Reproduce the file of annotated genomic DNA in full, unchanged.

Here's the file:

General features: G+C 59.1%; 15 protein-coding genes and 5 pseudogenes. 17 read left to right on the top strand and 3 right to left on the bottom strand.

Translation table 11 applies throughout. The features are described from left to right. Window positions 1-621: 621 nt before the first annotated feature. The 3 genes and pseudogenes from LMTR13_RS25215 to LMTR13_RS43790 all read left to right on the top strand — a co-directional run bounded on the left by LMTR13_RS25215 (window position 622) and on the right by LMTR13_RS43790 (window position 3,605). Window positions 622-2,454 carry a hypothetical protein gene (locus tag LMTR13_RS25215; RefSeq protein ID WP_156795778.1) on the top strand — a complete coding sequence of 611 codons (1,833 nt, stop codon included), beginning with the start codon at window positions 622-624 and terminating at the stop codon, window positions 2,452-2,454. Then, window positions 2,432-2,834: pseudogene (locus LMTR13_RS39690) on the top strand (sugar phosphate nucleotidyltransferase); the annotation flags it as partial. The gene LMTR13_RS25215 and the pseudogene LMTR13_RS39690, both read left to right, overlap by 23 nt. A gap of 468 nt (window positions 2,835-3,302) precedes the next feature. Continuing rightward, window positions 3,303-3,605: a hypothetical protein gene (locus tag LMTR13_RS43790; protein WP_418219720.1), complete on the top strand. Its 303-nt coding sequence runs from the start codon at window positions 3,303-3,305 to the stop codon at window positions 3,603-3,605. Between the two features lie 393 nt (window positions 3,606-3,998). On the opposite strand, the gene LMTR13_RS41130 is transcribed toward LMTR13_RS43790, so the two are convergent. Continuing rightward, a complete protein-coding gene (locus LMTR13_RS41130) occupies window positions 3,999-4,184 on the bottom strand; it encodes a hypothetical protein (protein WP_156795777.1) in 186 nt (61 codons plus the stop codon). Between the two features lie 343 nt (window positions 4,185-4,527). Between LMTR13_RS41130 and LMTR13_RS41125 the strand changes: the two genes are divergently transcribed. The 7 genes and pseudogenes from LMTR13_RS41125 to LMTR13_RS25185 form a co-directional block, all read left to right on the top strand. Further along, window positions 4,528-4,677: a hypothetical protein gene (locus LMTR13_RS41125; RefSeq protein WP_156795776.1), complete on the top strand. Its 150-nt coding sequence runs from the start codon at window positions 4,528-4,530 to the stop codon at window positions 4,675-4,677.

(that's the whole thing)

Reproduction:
General features: G+C 59.1%; 15 protein-coding genes and 5 pseudogenes. 17 read left to right on the top strand and 3 right to left on the bottom strand.

Translation table 11 applies throughout. The features are described from left to right. Window positions 1-621: 621 nt before the first annotated feature. The 3 genes and pseudogenes from LMTR13_RS25215 to LMTR13_RS43790 all read left to right on the top strand — a co-directional run bounded on the left by LMTR13_RS25215 (window position 622) and on the right by LMTR13_RS43790 (window position 3,605). Window positions 622-2,454 carry a hypothetical protein gene (locus tag LMTR13_RS25215; RefSeq protein ID WP_156795778.1) on the top strand — a complete coding sequence of 611 codons (1,833 nt, stop codon included), beginning with the start codon at window positions 622-624 and terminating at the stop codon, window positions 2,452-2,454. Then, window positions 2,432-2,834: pseudogene (locus LMTR13_RS39690) on the top strand (sugar phosphate nucleotidyltransferase); the annotation flags it as partial. The gene LMTR13_RS25215 and the pseudogene LMTR13_RS39690, both read left to right, overlap by 23 nt. A gap of 468 nt (window positions 2,835-3,302) precedes the next feature. Continuing rightward, window positions 3,303-3,605: a hypothetical protein gene (locus tag LMTR13_RS43790; protein WP_418219720.1), complete on the top strand. Its 303-nt coding sequence runs from the start codon at window positions 3,303-3,305 to the stop codon at window positions 3,603-3,605. Between the two features lie 393 nt (window positions 3,606-3,998). On the opposite strand, the gene LMTR13_RS41130 is transcribed toward LMTR13_RS43790, so the two are convergent. Continuing rightward, a complete protein-coding gene (locus LMTR13_RS41130) occupies window positions 3,999-4,184 on the bottom strand; it encodes a hypothetical protein (protein WP_156795777.1) in 186 nt (61 codons plus the stop codon). Between the two features lie 343 nt (window positions 4,185-4,527). Between LMTR13_RS41130 and LMTR13_RS41125 the strand changes: the two genes are divergently transcribed. The 7 genes and pseudogenes from LMTR13_RS41125 to LMTR13_RS25185 form a co-directional block, all read left to right on the top strand. Further along, window positions 4,528-4,677: a hypothetical protein gene (locus LMTR13_RS41125; RefSeq protein WP_156795776.1), complete on the top strand. Its 150-nt coding sequence runs from the start codon at window positions 4,528-4,530 to the stop codon at window positions 4,675-4,677.